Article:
Sustainable Development in Developing Countries

Dr. Tim Jackson, author of Prosperity without Growth argues that while economic growth should not be continued as a blanket government policy, we have a social responsibility to continue economic development for the poorest of the globe until they are lifted out of poverty.  Recent well being studies show that in developed countries, more things does not equal more happiness. This suggests a plateau has been reached after a

 

Many groundbreaking Energy Descent and Transition / Resilient community models are being developed by Rob Hopkins and the Transition Network based in the UK. As Rob has said, this movement is global so the original UK plans must be adapted for communities around the globe.

Sustainable Development in Africa

Achieving sustainable development means ensuring that all people have the resources needed – such as food, water, health care, and energy – to fulfil their human rights. And it means ensuring that humanity’s use of natural resources does not stress critical Earthsystem processes – by causing climate change or biodiversity loss, for example – to the point that Earth is pushed out of the stable state, known as the Holocene, which has been so beneficial to humankind over the past 10,000 years. 

- A Safe and Just Place for Humanity, Oxfam 2012

Africa has some of the world’s fastest growing economies. It currently plays a central role in supplying resources to the global manufacturing machinery. Some critics argue that we cannot have development without global warming. f we are to uplift a billion people in Africa, can we do this without further polluting the planet? Oxfam says the answer is yes. In it’s 2012 discussion paper A Safe and Just Space for Humanity, study lead author Kate Raworth silences critics by saying yes, sustainable development is possible. It is possible to uplift a billion people on the continent in a way that will keep carbon dioxide levels below safe thresholds. Oxfam proposes a framework for achieving this:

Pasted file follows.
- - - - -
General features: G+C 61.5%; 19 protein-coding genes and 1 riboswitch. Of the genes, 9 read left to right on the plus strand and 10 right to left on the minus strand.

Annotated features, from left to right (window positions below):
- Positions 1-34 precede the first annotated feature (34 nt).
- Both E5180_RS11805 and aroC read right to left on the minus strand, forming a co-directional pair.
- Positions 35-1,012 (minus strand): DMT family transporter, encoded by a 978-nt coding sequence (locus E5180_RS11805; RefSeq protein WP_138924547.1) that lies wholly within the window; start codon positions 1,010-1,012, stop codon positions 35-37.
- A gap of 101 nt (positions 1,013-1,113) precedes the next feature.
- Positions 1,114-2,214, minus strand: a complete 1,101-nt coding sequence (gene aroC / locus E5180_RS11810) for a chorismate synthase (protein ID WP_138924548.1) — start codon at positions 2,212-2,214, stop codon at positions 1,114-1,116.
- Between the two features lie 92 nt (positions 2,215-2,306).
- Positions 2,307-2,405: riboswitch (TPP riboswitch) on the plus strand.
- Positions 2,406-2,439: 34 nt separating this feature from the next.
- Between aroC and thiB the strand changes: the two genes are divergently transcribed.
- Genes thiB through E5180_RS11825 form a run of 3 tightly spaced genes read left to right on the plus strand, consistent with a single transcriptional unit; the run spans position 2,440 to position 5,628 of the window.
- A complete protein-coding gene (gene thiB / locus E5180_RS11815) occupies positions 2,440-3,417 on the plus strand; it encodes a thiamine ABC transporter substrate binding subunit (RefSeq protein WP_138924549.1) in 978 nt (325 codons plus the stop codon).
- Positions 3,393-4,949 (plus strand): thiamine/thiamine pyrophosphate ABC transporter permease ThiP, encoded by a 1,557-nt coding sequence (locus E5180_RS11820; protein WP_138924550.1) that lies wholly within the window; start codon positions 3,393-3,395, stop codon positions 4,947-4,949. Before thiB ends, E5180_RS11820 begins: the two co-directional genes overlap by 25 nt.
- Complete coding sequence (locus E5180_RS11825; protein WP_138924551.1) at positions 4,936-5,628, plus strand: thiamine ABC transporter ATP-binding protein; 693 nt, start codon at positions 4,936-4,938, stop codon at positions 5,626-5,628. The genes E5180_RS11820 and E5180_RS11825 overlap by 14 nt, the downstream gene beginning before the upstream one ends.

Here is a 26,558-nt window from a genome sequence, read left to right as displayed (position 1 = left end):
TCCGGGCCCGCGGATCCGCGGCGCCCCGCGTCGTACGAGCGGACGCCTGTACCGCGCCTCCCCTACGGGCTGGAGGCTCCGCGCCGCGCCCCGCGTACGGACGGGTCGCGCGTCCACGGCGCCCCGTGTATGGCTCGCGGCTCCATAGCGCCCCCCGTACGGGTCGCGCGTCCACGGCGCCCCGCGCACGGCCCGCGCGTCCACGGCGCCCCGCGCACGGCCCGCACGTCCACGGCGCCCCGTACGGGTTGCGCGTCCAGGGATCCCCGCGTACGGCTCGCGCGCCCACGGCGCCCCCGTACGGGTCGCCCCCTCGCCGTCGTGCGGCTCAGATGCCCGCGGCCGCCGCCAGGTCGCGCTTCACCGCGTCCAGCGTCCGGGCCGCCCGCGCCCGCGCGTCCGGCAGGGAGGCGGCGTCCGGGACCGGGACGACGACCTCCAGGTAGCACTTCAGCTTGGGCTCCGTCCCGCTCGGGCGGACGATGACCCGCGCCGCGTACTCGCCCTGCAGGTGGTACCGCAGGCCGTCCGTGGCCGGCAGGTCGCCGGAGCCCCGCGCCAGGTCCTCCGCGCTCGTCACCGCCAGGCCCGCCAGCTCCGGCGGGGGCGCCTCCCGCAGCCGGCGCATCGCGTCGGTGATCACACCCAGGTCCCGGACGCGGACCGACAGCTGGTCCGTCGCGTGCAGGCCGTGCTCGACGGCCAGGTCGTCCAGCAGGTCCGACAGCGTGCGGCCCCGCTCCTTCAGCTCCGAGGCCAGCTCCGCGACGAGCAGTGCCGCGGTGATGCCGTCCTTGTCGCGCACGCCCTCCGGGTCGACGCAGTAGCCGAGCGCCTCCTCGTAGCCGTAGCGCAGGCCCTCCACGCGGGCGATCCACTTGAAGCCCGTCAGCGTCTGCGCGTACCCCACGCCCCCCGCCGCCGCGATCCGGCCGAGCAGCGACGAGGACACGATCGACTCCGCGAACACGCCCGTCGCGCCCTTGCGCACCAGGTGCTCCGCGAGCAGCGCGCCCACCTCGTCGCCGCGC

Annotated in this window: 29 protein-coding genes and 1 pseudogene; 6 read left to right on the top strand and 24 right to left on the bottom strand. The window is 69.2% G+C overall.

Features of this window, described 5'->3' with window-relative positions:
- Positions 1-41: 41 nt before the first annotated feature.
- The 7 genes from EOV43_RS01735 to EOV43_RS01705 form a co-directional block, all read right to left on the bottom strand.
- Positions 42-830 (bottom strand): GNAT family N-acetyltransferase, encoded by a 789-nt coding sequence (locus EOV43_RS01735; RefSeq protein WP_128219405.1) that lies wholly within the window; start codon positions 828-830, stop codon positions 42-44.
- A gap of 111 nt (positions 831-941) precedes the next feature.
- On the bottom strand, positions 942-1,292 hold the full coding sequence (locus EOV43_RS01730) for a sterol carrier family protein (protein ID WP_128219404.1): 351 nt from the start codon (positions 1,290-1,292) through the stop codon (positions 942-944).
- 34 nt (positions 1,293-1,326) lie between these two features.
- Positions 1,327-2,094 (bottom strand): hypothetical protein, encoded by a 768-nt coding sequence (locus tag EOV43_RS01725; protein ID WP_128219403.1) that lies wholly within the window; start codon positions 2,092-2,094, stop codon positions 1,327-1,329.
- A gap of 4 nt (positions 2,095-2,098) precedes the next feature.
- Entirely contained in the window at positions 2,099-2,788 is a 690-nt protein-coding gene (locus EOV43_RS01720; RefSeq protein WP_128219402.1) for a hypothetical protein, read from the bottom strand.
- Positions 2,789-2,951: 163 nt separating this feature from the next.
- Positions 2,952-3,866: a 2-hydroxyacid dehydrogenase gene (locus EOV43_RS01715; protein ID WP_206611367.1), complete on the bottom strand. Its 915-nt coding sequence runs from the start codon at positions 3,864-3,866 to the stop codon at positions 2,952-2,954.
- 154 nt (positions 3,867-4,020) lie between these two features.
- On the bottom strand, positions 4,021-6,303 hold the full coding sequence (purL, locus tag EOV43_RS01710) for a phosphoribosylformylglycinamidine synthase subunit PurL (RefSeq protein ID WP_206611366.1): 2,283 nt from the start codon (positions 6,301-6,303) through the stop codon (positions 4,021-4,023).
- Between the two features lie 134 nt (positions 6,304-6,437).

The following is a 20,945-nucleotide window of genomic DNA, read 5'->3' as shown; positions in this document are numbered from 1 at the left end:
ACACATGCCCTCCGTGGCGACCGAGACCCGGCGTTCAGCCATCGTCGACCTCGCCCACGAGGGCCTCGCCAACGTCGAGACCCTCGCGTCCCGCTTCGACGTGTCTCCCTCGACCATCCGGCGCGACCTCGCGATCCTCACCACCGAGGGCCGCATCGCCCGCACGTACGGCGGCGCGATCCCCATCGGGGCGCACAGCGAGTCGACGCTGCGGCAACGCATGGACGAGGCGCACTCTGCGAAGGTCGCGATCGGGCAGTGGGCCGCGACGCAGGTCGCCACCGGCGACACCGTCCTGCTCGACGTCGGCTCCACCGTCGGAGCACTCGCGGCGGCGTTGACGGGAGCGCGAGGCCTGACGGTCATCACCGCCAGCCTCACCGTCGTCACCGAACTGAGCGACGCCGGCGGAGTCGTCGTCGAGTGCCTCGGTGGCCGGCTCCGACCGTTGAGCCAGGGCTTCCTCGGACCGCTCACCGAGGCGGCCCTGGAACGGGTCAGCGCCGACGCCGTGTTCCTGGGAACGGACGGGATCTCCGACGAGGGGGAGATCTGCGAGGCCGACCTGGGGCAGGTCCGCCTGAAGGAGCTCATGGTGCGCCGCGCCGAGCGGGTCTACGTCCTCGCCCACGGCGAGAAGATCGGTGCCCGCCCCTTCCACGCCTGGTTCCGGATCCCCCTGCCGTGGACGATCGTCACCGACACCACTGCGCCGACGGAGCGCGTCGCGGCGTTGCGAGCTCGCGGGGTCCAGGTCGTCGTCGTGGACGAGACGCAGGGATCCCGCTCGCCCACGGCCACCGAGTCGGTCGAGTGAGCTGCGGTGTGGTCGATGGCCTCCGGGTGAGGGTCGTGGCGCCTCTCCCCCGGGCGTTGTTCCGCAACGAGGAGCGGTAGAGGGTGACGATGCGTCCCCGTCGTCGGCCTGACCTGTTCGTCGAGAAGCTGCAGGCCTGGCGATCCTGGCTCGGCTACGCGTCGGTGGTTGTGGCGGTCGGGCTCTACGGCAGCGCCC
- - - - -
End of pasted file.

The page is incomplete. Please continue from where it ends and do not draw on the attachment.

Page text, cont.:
• The social foundation forms an inner boundary, below which are many dimensions of human deprivation.
  • The environmental ceiling forms an outer boundary, beyond which are many dimensions of environmental degradation.
  • Between the two boundaries lies an area – shaped like a doughnut – which represents an environmentally safe and socially just space for humanity to thrive in. It is also the space in which inclusive and sustainable economic development takes place.

Many of the arguments that development for the poor will significantly impact the environment are false. The report shows that inequity between developed and developing countries skew ecological impacts so that they are far greater for people living in developed countries: